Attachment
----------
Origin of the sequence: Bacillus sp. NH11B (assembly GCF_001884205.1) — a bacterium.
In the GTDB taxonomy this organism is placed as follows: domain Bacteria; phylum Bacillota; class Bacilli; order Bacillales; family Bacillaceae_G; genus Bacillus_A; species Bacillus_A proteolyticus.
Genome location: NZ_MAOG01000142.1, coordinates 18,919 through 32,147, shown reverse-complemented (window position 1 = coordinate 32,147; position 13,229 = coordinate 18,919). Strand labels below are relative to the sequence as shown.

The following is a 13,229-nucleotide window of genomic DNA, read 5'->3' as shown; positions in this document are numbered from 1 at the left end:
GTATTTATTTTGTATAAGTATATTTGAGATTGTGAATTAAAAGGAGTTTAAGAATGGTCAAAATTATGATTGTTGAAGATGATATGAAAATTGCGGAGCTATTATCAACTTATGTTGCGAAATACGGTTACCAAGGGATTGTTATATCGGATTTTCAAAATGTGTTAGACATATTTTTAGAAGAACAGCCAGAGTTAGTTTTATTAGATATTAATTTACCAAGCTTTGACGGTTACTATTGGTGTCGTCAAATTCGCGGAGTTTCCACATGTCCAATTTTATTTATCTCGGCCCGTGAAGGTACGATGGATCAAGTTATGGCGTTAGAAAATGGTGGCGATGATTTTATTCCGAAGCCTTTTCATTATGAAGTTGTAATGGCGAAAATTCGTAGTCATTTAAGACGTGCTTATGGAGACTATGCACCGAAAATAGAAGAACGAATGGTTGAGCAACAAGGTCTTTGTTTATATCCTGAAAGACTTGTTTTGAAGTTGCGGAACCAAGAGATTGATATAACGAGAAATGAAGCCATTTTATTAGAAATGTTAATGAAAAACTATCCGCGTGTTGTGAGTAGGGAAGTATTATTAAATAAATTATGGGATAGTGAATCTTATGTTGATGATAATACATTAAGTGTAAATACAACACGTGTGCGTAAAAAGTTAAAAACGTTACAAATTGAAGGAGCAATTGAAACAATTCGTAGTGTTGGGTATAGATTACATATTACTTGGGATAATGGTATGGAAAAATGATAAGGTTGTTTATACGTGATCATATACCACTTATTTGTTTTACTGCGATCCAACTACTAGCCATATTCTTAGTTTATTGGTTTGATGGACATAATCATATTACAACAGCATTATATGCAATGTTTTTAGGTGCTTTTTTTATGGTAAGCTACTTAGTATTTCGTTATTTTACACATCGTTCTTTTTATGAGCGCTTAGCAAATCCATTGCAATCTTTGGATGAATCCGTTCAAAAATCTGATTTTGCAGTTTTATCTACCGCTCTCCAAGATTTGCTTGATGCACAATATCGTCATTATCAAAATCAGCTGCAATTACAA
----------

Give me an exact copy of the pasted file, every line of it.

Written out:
Origin of the sequence: Bacillus sp. NH11B (assembly GCF_001884205.1) — a bacterium.
In the GTDB taxonomy this organism is placed as follows: domain Bacteria; phylum Bacillota; class Bacilli; order Bacillales; family Bacillaceae_G; genus Bacillus_A; species Bacillus_A proteolyticus.
Genome location: NZ_MAOG01000142.1, coordinates 18,919 through 32,147, shown reverse-complemented (window position 1 = coordinate 32,147; position 13,229 = coordinate 18,919). Strand labels below are relative to the sequence as shown.

The following is a 13,229-nucleotide window of genomic DNA, read 5'->3' as shown; positions in this document are numbered from 1 at the left end:
GTATTTATTTTGTATAAGTATATTTGAGATTGTGAATTAAAAGGAGTTTAAGAATGGTCAAAATTATGATTGTTGAAGATGATATGAAAATTGCGGAGCTATTATCAACTTATGTTGCGAAATACGGTTACCAAGGGATTGTTATATCGGATTTTCAAAATGTGTTAGACATATTTTTAGAAGAACAGCCAGAGTTAGTTTTATTAGATATTAATTTACCAAGCTTTGACGGTTACTATTGGTGTCGTCAAATTCGCGGAGTTTCCACATGTCCAATTTTATTTATCTCGGCCCGTGAAGGTACGATGGATCAAGTTATGGCGTTAGAAAATGGTGGCGATGATTTTATTCCGAAGCCTTTTCATTATGAAGTTGTAATGGCGAAAATTCGTAGTCATTTAAGACGTGCTTATGGAGACTATGCACCGAAAATAGAAGAACGAATGGTTGAGCAACAAGGTCTTTGTTTATATCCTGAAAGACTTGTTTTGAAGTTGCGGAACCAAGAGATTGATATAACGAGAAATGAAGCCATTTTATTAGAAATGTTAATGAAAAACTATCCGCGTGTTGTGAGTAGGGAAGTATTATTAAATAAATTATGGGATAGTGAATCTTATGTTGATGATAATACATTAAGTGTAAATACAACACGTGTGCGTAAAAAGTTAAAAACGTTACAAATTGAAGGAGCAATTGAAACAATTCGTAGTGTTGGGTATAGATTACATATTACTTGGGATAATGGTATGGAAAAATGATAAGGTTGTTTATACGTGATCATATACCACTTATTTGTTTTACTGCGATCCAACTACTAGCCATATTCTTAGTTTATTGGTTTGATGGACATAATCATATTACAACAGCATTATATGCAATGTTTTTAGGTGCTTTTTTTATGGTAAGCTACTTAGTATTTCGTTATTTTACACATCGTTCTTTTTATGAGCGCTTAGCAAATCCATTGCAATCTTTGGATGAATCCGTTCAAAAATCTGATTTTGCAGTTTTATCTACCGCTCTCCAAGATTTGCTTGATGCACAATATCGTCATTATCAAAATCAGCTGCAATTACAA